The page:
And...well, it's not too bad at all. The radicchio has been roasting for quite a while now, but that just means the outer leaves have gone crispy and that's not a bad thing at all. As for the spleen - well, the flavour is slightly milder than liver, although the slightly spongy texture isn't as nice. Maybe that why the Sicilians serve it in a bun.

   Not too bad at all though for what was basically a free dinner. I was quite pleased with my emergency recovery.

   The burgers are now defrosting for tomorrow night.

Thursday, 3 December 2015


It's Friday evening, and work has finished for the week. Which means beers over the road.

The weather is getting colder now, properly cold, but we sit outside nonetheless. Hats on, coats wrapped around us. At some point in the next few months the weather will drive us inside, but for now it's Friday night, it's cold, dark and foggy and we're sitting outside a bar on the main street in Mestre. We're living the dream.

   Not for us the warming vin brule or hot spritz. No, tonight - as per every Friday night - we sit with cold beers in pint glasses. Sometimes I think we're the only people who use pint glasses, and the bar keeps them just for us. They're never actually filled to pint level, but I don't think that matters. It's the thought that counts.

   We're on the second round when a street vendor appears. He's selling belts, bracelets, necklaces - the usual things. He's from Senegal, he says. He's polite and friendly and - to be fair - the belts don't look too bad. But none of us are really in the market for anything.

   He smiles. That's no problem. Good wishes are exchanged. Fists are bumped. And then he reaches into his bag, withdraws three small elephants and places them in front of us. A present. He smiles again. Well, this is splendid!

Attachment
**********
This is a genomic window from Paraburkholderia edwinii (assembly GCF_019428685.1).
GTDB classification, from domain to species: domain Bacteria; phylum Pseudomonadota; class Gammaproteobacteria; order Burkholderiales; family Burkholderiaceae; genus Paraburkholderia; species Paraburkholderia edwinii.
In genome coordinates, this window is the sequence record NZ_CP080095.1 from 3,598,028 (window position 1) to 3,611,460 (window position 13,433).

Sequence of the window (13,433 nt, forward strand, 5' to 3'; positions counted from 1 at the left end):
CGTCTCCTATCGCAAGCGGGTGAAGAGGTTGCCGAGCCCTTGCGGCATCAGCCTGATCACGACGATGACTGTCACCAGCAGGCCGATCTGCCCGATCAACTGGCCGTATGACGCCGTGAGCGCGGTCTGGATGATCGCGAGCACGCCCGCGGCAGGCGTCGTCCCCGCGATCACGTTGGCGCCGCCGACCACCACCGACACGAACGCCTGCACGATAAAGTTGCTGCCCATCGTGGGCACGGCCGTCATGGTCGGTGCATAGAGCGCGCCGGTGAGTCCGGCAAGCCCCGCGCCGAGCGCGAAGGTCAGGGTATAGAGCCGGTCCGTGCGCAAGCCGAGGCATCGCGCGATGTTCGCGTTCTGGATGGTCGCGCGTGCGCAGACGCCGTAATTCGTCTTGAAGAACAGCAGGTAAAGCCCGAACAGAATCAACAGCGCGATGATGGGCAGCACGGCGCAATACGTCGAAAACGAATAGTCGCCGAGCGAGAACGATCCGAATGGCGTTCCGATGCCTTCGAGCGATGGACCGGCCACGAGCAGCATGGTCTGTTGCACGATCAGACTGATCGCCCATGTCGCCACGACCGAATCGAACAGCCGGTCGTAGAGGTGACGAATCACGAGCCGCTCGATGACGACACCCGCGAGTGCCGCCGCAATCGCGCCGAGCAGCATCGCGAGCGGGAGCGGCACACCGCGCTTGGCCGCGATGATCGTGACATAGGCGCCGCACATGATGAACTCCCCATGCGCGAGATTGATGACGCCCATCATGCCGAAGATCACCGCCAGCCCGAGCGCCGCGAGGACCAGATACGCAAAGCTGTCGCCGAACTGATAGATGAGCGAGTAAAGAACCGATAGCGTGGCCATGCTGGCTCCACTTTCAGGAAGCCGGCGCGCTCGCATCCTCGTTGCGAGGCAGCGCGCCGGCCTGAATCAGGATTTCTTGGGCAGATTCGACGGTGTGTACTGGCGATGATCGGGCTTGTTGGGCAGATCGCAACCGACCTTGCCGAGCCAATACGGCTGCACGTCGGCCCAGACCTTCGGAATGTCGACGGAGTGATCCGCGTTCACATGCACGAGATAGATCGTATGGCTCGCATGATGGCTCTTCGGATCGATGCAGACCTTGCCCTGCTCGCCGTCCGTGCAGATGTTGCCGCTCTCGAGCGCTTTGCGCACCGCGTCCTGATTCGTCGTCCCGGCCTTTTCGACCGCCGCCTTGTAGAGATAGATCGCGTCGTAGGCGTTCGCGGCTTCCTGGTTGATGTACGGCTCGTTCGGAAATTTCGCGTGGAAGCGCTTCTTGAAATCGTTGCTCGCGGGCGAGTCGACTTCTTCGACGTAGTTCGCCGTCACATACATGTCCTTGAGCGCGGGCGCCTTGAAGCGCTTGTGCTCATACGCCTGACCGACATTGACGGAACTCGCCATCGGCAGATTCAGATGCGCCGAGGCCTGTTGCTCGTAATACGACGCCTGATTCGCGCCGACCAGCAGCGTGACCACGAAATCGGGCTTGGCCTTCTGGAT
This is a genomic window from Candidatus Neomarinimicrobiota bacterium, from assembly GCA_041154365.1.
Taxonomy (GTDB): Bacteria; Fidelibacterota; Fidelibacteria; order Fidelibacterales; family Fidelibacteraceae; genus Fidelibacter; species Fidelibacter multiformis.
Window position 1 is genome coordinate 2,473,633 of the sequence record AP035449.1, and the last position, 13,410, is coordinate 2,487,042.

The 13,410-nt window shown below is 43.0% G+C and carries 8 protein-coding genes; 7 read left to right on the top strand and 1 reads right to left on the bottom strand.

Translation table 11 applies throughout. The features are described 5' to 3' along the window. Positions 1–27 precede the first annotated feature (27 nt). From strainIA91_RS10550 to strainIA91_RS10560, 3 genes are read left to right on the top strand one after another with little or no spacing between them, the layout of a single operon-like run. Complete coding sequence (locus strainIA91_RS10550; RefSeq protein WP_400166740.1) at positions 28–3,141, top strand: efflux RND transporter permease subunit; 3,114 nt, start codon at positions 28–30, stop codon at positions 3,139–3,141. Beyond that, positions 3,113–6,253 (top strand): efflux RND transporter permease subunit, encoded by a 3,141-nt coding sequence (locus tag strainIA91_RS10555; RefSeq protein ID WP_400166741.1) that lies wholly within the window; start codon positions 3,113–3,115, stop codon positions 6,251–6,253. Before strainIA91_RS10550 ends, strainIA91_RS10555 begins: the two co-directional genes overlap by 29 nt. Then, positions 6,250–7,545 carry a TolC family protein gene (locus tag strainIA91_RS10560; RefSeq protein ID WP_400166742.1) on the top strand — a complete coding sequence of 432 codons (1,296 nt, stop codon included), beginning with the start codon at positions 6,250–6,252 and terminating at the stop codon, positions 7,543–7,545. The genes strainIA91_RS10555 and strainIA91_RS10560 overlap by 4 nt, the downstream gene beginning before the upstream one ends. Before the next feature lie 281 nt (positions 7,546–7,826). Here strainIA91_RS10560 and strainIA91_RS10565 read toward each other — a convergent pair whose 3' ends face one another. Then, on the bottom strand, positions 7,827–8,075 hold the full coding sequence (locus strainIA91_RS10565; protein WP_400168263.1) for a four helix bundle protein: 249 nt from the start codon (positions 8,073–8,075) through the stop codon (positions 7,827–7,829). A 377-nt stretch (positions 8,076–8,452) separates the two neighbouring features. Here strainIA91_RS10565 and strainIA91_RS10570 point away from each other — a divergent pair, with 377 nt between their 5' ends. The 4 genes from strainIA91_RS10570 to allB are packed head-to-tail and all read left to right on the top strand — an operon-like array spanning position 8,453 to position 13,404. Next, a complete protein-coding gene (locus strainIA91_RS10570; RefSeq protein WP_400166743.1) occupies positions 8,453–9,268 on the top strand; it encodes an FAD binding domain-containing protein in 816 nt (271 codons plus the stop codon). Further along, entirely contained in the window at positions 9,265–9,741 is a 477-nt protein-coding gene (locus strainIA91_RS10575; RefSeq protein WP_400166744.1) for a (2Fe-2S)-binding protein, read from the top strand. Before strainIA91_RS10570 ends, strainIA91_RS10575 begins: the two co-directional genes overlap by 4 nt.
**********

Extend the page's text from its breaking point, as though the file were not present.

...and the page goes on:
There's just one thing. He's very hungry. Could we perhaps just spare a few euros...

   We look at each other. We look at our elephants. And, for a moment, the only sound is of three liberal white guys wondering what to do. And, of course, there is only one thing to do. We reach for our change.

      He thanks us and goes along his way; heavier of pocket, if lighter of elephants. We call for more beers and proudly regard our new purchases. No more Christmas Shopping for us this year!

   We wonder if we should leave them all on the table. I think they might act as a talisman against future vendors who - seeing we've already bought - will pass us by. Or is it more likely that they'll look at us and think, 'ah, the elephant trick still works'?

   In the end, we decide to pack them away. I finish my beer and make my way home to Venice. Where I will explain to Caroline that, yes, I may be a little bit later than expected but at least I have bought her an elephant.

Wednesday, 2 December 2015


It's late Friday morning. It's a beautiful, sunny autumn day, I've got no classes until 5.00 and life is good. I've had a few chores to do around the town, and I find myself in Campo San Luca with a bit of time to kill. A coffee seems like a good idea, but where to go?

   BlackJack is a decent bar that we've made use of a couple of times (good spritz, good snacks), and Marchini is a splendid pasticceria. And then I think, Bar Torino. I've never been to Bar Torino. I've walked past it any number of times, sometimes late at night when there's been a band on, but never actually gone in. I'll give it a go.